Back in Haiti, I got my first drum at a store in Haiti, a music center. I was 15 and I was playing with the Diplomats de Petionville. They were much older than I was. My father did not want me to be a musician. I was allowed to play only on special occasions. The first time was at a special festival at 10am on a Sunday. I was allowed to go perform with the Diplomats.

[Tabou Combo's] Albert Chancy, when he saw me that Sunday morning, he thought I was an accomplished musician because the Diplomats were much older than me. On Monday, he told me, "You have to join my band." They were Los Incognitos, that was a Spanish name for The Unknown, and that's how I became a member. And then a year later, we became Tabou Combo.

Your band mixes a lot of styles and languages.

In 1981, the first time we went to Panama, "Mabouya" became a number-one hit song there. That's the song that Carlos Santana covered. He changed the name to "Foo Foo," but we still call it "Mabouya."

A [Panamanian] group used the rhythm and they put their own Spanish lyrics into that song. They put some nasty words into that song and it became number one because of that.

We went and performed there, and we were so well received by the Panamanian people that when we got back to the States, I thought about writing a song for them. So in appreciation, I wrote "Panama Querida" and that song became like a national anthem in Panama, and I think this song is known by every citizen that lives there to this day.

How does the beat drive your music?

Tabou Combo, what we do is we play kompa music, a popular rhythm that is played by 99 percent of the bands in Haiti. It's like reggae to Jamaica. Since we have been living in the states since the '70s, we incorporate other rhythms. We include funk, salsa, reggae, jazz, a mixture of all these elements to make it more appealing to an international audience. The formula was successful and we keep doing it. At the beginning, we didn't have horns. But in '78, we added keys, horns, and we tried to sound like Earth, Wind, and Fire because we were being influenced by what we were listening to.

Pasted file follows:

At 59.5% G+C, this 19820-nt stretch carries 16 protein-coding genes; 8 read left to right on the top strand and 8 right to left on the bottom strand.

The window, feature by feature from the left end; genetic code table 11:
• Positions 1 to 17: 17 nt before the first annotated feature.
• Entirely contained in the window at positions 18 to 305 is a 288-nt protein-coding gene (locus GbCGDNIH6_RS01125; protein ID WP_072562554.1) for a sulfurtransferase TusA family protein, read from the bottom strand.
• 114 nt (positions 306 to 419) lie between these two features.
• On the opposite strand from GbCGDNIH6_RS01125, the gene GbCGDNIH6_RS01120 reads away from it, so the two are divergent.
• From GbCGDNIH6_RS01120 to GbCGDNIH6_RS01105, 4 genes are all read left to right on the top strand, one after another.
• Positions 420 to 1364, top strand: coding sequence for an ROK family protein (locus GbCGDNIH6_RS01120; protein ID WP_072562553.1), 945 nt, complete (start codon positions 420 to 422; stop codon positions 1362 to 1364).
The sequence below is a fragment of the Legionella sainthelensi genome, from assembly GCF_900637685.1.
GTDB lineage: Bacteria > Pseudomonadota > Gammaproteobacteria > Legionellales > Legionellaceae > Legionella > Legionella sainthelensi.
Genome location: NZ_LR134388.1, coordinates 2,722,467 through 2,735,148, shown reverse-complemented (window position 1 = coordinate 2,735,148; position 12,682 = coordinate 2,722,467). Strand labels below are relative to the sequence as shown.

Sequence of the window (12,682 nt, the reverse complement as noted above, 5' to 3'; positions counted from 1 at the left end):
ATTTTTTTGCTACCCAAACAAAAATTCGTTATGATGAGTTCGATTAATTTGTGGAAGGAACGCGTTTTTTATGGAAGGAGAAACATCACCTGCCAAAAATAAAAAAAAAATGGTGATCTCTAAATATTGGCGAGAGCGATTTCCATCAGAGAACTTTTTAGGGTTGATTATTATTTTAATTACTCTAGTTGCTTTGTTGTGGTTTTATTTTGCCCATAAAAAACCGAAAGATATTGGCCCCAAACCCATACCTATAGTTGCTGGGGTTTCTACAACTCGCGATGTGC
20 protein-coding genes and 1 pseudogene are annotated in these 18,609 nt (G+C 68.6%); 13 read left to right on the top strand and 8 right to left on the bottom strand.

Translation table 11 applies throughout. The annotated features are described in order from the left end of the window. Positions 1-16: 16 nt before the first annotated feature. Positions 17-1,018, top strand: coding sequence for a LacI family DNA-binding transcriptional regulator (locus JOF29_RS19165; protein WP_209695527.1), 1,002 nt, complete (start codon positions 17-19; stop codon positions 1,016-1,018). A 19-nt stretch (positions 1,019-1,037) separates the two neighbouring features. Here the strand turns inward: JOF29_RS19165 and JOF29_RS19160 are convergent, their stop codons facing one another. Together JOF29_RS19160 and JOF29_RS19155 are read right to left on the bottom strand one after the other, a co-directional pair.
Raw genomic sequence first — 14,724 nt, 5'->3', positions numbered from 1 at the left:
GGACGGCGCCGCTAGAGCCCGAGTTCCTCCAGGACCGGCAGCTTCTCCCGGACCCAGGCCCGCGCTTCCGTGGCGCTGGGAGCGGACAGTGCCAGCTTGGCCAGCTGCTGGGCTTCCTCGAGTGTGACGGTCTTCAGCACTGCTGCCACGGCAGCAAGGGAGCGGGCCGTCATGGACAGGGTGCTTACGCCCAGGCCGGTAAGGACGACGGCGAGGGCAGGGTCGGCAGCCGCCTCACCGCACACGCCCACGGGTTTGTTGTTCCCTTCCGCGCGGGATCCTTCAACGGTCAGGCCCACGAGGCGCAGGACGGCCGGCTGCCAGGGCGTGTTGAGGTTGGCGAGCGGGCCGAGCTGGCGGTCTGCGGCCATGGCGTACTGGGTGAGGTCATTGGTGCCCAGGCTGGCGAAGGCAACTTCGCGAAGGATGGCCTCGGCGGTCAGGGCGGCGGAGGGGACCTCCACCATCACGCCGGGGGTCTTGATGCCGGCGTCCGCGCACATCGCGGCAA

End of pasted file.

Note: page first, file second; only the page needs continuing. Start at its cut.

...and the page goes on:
The band has shows coming up in Africa right?

Yes! We are going to Gabon to perform for New Years Eve for the president himself. Somebody from his entourage, who is close to him, is a fan of Tabou Combo. He saw us in Paris at the Zenith and fell in love with the band. He said he has to bring Tabou Combo to Gabon. He called us and we set up everything, and yes we are heading to Gabon. Last year we played the Ivory Coast and Senegal, but Gabon is new to us.

Any shout outs?

We want to invite everybody, all nations -- Jamaicans, Cubans, all these nationalities. Bring your children, su tia, su abuelo y abuela. It's gonna be a wonderful, wonderful festival.

Bayside Rocks with Luciano, Wailing Souls, Venus Rising, Cultura Profética, The Original Wailers, and others. Saturday, November 19. Bayfront Park, 301 Biscayne Blvd., Miami. The festival begins at noon and ends at midnight. Tickets cost $35 to $55 via, plus two or more canned goods at the gate. Proceeds from ticket sales and food donations to benefit Curley's House. Call 305-763-4509 or visit

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Jacob Katel
Contact: Jacob Katel